By Carolee Krieger, Executive Director of California Water Impact Network
January 24, 2016
This is a tale of water districts, Goleta and Montecito. In general, there is more that unites them than divides them. They’re in the same county, and residents of both areas enjoy the same superb Mediterranean climate. Montecito is smaller in population and is more affluent, but Goleta is hardly a sprawling metropolis. And as home to the University of California at Santa Barbara, Goleta is neither economically nor culturally impoverished.
Further, the two districts face similar water crises: They are under the same strictures for State Water Project (SWP) deliveries. In simple terms, neither gets enough water from the Coastal Branch, the SWP aqueduct that was built in the 1990s and was supposed to solve South Coast water shortages.
But Goleta is in a far better position to handle water shortfalls than Montecito. This is obvious to anyone driving around Goleta: There are a lot of new buildings going up. Given the drought, this may seem extremely unwise, but Goleta has enough water to accommodate the development, which was permitted before the current drought began.
In fact, nature has put Goleta in a far better position to handle water shortfalls than Montecito. Unlike Montecito, Goleta has a large groundwater basin, one that was adjudicated by the courts in the early 1980s. This means that the limits of the basin have been firmly established by court mandate, and that the water is distributed fairly to all stakeholders. Further, the Goleta Water District manages its groundwater in a sustainable fashion, injecting water into the aquifer during periods of high precipitation. The district also provides recycled and purified water for landscape irrigation, reducing demands on potable groundwater.
These enlightened policies constitute a critical buffer to droughts. Despite the fact that the SWP delivered only 5 percent of contracted water in 2014 and 20 percent in 2015, and Lake Cachuma managed only 45 percent of its normal deliveries during the past year, Goleta’s well-managed groundwater basin has assured adequate and reliable supplies for the city’s businesses and residents and the UCSB campus throughout the current drought.
As noted, Montecito has fewer options than Goleta. At best, groundwater can only supply 2 to 3 percent of Montecito’s needs. SWP water deliveries, which voters in 1990 were led to believe would provide a sufficient water buffer, remain inadequate. This is unlikely to change — ever. Water rights claims in the Sacramento Delta watershed (which supplies the State Water Project) already exceed the amount of developed water in California by 5.5 times.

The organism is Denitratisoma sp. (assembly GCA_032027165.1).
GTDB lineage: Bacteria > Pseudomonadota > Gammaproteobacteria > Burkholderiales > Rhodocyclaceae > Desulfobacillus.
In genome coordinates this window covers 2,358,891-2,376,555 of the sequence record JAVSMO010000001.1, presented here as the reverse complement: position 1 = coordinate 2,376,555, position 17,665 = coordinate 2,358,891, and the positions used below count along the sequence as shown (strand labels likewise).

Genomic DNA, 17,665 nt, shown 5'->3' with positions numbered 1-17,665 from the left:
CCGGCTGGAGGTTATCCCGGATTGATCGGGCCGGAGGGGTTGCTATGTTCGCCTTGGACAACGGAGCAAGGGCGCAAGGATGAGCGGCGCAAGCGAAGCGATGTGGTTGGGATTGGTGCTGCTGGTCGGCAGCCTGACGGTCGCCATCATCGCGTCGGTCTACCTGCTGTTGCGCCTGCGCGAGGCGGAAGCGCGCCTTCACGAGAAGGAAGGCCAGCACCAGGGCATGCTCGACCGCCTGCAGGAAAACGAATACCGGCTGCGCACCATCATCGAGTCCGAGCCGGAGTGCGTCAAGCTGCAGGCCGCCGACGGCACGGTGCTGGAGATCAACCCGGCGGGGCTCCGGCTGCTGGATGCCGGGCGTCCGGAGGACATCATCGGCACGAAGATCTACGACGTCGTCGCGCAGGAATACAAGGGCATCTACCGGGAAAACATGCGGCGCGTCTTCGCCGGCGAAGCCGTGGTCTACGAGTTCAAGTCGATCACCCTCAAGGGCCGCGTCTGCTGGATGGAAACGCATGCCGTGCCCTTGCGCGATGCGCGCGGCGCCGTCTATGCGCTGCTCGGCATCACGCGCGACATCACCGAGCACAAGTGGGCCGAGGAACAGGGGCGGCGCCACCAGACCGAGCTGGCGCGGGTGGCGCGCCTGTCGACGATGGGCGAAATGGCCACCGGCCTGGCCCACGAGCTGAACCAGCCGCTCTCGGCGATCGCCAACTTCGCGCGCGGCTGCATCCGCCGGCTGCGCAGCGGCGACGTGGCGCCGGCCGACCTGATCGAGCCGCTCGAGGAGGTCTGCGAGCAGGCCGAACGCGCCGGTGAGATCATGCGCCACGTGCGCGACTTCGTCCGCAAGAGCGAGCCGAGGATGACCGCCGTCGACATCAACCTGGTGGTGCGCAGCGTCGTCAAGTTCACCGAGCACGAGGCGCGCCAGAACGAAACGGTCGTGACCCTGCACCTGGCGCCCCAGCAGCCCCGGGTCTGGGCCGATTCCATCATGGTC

The best choice for Montecito, then, is the development of desalinization as a backup source. Montecito is now negotiating with the city of Santa Barbara for a joint reactivation of Santa Barbara’s mothballed desal facility.
Desalinization is not a panacea for drought. Water conservation, water recycling, and storm water harvest are all avenues that should be prioritized. But for some communities that lack groundwater resources — Montecito included — limited and environmentally sound desalinization is a necessity. Without reactivation of Santa Barbara’s desalinization plant, Montecito could face catastrophic water shortages during drought.
Further, despite their different options for drought response, Goleta and Montecito share an overriding common interest: Neither area would be well served by the 50-year SWP contract extension the Brown administration is pushing. In the first place, such a move is premature. The current SWP contracts will not expire until 2038. More to the point, the state’s move is a stalking horse to gain approval for the Twin Tunnels, the $67 billion conveyance system that will not augment state water supplies by a single drop. All this boondoggle project will do is increase ratepayer debt to a massive degree, destroy the family farms, fisheries and wildlife of the Sacramento/San Joaquin Delta, and expedite deliveries of subsidized water to corporate farms cultivating the selenium-impaired soils of the western San Joaquin Valley.
Both the times we live in and geophysics demand a change in the development and distribution of water. The only beneficiary of centralized water policy is corporate agriculture; ratepayers, the environment, small farms and small businesses all suffer from such an approach. Climate change will only exacerbate an already bad situation; increasingly, it is clear that global warming will reduce the amount of consumptive water in California.
By transferring water policy authority to the regional and local levels, we can develop resilient sources of water and devise equitable and sustainable distribution plans. No state or federal bureaucracy knows the needs of Goleta and Montecito better than Goleta and Montecito. Both must be allowed to secure their own water futures.